• An employer employing 4 or fewer employees: May 15, 2020

    The State will send a notice about the program to employers approximately six months before their registration deadline. The State will send another notice to employers one month before the deadline with instructions about how to register. Employers will have until the applicable deadline above to complete the registration process.

    For more information, including answers to frequently asked questions, visit or call (844) 661-1256.

    *A qualified retirement plan includes a plan qualified under Internal Revenue Code sections 401(a) (including a 401(k) plan), qualified annuity plan under section 403(a), tax-sheltered annuity plan under section 403(b), Simplified Employee Pension plan under section 408(k), a SIMPLE IRA plan under section 408(p) or governmental deferred compensation plan under section 457(b). It does not include payroll deduction IRAs.

    OregonSaves is overseen by the Oregon Retirement Savings Board. Ascensus College Savings Recordkeeping Services, LLC (“ACRS”) is the program administrator. ACRS and its affiliates are responsible for day-to-day program operations. Participants saving through OregonSaves beneficially own and have control over their Roth IRAs, as provided in the program offering set out at

    OregonSaves' Portfolios offer investment options selected by the Oregon Retirement Savings Board. For more information on OregonSaves' Portfolios go to Account balances in OregonSaves will vary with market conditions and are not guaranteed or insured by the Oregon Retirement Savings Board, the State of Oregon, the Federal Deposit Insurance Corporation (FDIC) or any other organization.

    OregonSaves is a completely voluntary retirement program and investing in a Roth IRA will not be appropriate for all individuals. Employer facilitation of OregonSaves should not be considered an endorsement or recommendation by your employer of OregonSaves or Roth IRA investments. Roth IRAs are not exclusive to OregonSaves and can be obtained outside of the program and contributed to outside of payroll deduction. Contributing to an OregonSaves Roth IRA through payroll deduction offers some tax benefits and consequences. You should consult your tax or financial advisor if you have any tax or financial related questions.

    --- END OF NOTICE --

    All the Best,

    Joel Metlen, Public Engagement Manager, OregonSaves

    Oregon State Treasury

    503.559.4154 |

  • July 07, 2017 11:54 AM | Deleted user

    Dear OSCC Members & Colleagues:

    Here's a legislative update for today. We expect that the legislature will adjourn tonight. 

    What's happening:

    1. We have defeated HB 2060-A which repealed the small business tax cut passed by the 2013 legislature. It would have been a direct $200 million tax increase on small business, but the Senate did not move forward with the legislation.
    2. The transportation funding package - HB 2017 - passed the House last night and will likely pass the Senate today. This is a 7-year, $5.3 billion funding package that levies several new taxes and puts billions in new investments into the state transportation system. You can read the summary here.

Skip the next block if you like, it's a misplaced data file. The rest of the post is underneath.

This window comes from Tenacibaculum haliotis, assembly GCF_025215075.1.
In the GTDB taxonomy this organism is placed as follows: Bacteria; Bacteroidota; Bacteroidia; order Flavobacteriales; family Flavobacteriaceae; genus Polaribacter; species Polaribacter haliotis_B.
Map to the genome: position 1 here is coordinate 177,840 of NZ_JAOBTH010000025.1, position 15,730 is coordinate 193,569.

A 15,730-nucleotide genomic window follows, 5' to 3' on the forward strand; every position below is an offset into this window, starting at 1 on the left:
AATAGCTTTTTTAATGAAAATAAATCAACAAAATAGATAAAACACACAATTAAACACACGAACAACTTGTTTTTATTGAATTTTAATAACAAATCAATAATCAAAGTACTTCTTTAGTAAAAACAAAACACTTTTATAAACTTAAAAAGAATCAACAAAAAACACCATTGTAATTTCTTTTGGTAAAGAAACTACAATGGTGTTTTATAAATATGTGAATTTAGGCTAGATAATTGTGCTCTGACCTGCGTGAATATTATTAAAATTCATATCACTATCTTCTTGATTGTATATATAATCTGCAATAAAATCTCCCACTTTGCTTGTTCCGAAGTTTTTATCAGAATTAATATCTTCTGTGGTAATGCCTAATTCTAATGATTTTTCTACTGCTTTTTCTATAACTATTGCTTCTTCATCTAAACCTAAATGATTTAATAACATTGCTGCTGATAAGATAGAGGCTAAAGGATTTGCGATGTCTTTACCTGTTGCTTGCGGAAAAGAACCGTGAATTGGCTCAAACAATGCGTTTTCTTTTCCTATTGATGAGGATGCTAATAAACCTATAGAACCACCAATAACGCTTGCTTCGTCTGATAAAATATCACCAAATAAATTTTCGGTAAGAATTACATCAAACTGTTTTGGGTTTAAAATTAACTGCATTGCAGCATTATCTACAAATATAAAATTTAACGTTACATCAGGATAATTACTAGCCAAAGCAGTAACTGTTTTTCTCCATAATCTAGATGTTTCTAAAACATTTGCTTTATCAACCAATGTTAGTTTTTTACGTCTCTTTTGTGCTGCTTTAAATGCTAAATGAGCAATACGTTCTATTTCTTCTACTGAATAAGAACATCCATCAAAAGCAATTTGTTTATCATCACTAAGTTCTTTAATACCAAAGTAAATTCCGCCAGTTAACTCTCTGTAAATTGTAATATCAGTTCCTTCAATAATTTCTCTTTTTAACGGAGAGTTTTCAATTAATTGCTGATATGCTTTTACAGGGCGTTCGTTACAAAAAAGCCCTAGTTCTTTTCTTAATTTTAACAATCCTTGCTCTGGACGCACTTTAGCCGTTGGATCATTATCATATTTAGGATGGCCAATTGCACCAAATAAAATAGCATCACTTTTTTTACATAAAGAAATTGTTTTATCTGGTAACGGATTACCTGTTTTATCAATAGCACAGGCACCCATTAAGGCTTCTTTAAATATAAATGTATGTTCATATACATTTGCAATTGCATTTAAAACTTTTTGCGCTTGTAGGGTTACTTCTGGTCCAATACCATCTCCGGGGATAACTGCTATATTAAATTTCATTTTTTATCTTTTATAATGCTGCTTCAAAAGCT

3. Predictive scheduling - SB 828 - passed with strong bipartisan support. The bill requires 7-day advance notice of scheduling with additional wages due for scheduling changes. It applies to retailers, hospitality establishments and food service establishments with 500 or more employees. In return, business gets a preemption on all local workplace scheduling ordinances.
    4. The 'Overtime Fix' legislation - HB 3458 - will gain final passage today. The bill fixes an adverse BOLI ruling that levies double overtime payments when a manufacturing employee reaches both daily and weekly overtime thresholds. The final legislation takes into account many industry concerns that were raised during the course of the debate. The bill passed the Senate 30-0 yesterday. Final approval in the House is expected to be strongly bipartisan.
    5. We have defeated all attempts to increase Oregon's $500,000 non-economic damage limits. SB 487, SB 737, and HB 2807 were all defeated. Business and health care groups, including key local Chambers, were very effective at blocking this legislation all session.
    6. The major rent control legislation - HB 2004 - was defeated in the final days.
    7. Our belief that there was an expedited pathway to balancing the state budget and adjourning with (1) no additional tax revenue needed, and (2) without the need for a "special session" to balance the budget, has proven to be true. But all of this will be totally contingent on the state's economy providing record amounts of revenue. The state budget is balancing on the head of a pin. If there's a hiccup in the state's economy, we'll likely be in some trouble.

    Sine Die:

    Legislators are working aggressively to adjourn this evening. The work may bleed over until tomorrow, but at any rate, the die is cast and all bills are simply waiting for floor votes. There are no bills left in committee.

    OSCC Activity:

    THANK YOU for the overwhelming response to the OSCC ACTION ALERT on HB 2060-A. Local chambers were a HUGE factor in the Senate not moving forward with HB 2060-A.

    Best regards,

    Alison Hart
    Executive Director